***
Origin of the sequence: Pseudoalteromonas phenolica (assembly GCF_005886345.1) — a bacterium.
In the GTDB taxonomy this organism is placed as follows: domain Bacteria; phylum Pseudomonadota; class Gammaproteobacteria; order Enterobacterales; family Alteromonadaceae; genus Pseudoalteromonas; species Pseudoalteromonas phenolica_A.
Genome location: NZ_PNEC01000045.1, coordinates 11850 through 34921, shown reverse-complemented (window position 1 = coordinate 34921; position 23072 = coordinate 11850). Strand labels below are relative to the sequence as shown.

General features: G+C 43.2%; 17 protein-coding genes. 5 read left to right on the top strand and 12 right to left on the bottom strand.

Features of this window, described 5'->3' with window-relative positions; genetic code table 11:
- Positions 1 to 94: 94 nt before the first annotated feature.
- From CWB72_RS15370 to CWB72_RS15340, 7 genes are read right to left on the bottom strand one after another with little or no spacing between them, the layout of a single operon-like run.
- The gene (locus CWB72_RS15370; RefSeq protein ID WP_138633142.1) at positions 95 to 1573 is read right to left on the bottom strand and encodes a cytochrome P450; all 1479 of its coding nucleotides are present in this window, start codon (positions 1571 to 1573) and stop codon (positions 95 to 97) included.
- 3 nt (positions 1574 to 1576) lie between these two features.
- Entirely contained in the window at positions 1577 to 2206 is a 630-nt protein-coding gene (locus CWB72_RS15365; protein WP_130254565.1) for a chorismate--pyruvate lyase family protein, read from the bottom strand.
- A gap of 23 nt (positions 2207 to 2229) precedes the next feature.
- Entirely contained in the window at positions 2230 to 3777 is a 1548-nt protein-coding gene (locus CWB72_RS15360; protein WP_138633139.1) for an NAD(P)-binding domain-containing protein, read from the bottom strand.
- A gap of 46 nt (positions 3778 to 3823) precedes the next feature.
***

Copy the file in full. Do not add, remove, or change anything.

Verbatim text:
Origin of the sequence: Pseudoalteromonas phenolica (assembly GCF_005886345.1) — a bacterium.
In the GTDB taxonomy this organism is placed as follows: domain Bacteria; phylum Pseudomonadota; class Gammaproteobacteria; order Enterobacterales; family Alteromonadaceae; genus Pseudoalteromonas; species Pseudoalteromonas phenolica_A.
Genome location: NZ_PNEC01000045.1, coordinates 11850 through 34921, shown reverse-complemented (window position 1 = coordinate 34921; position 23072 = coordinate 11850). Strand labels below are relative to the sequence as shown.

General features: G+C 43.2%; 17 protein-coding genes. 5 read left to right on the top strand and 12 right to left on the bottom strand.

Features of this window, described 5'->3' with window-relative positions; genetic code table 11:
- Positions 1 to 94: 94 nt before the first annotated feature.
- From CWB72_RS15370 to CWB72_RS15340, 7 genes are read right to left on the bottom strand one after another with little or no spacing between them, the layout of a single operon-like run.
- The gene (locus CWB72_RS15370; RefSeq protein ID WP_138633142.1) at positions 95 to 1573 is read right to left on the bottom strand and encodes a cytochrome P450; all 1479 of its coding nucleotides are present in this window, start codon (positions 1571 to 1573) and stop codon (positions 95 to 97) included.
- 3 nt (positions 1574 to 1576) lie between these two features.
- Entirely contained in the window at positions 1577 to 2206 is a 630-nt protein-coding gene (locus CWB72_RS15365; protein WP_130254565.1) for a chorismate--pyruvate lyase family protein, read from the bottom strand.
- A gap of 23 nt (positions 2207 to 2229) precedes the next feature.
- Entirely contained in the window at positions 2230 to 3777 is a 1548-nt protein-coding gene (locus CWB72_RS15360; protein WP_138633139.1) for an NAD(P)-binding domain-containing protein, read from the bottom strand.
- A gap of 46 nt (positions 3778 to 3823) precedes the next feature.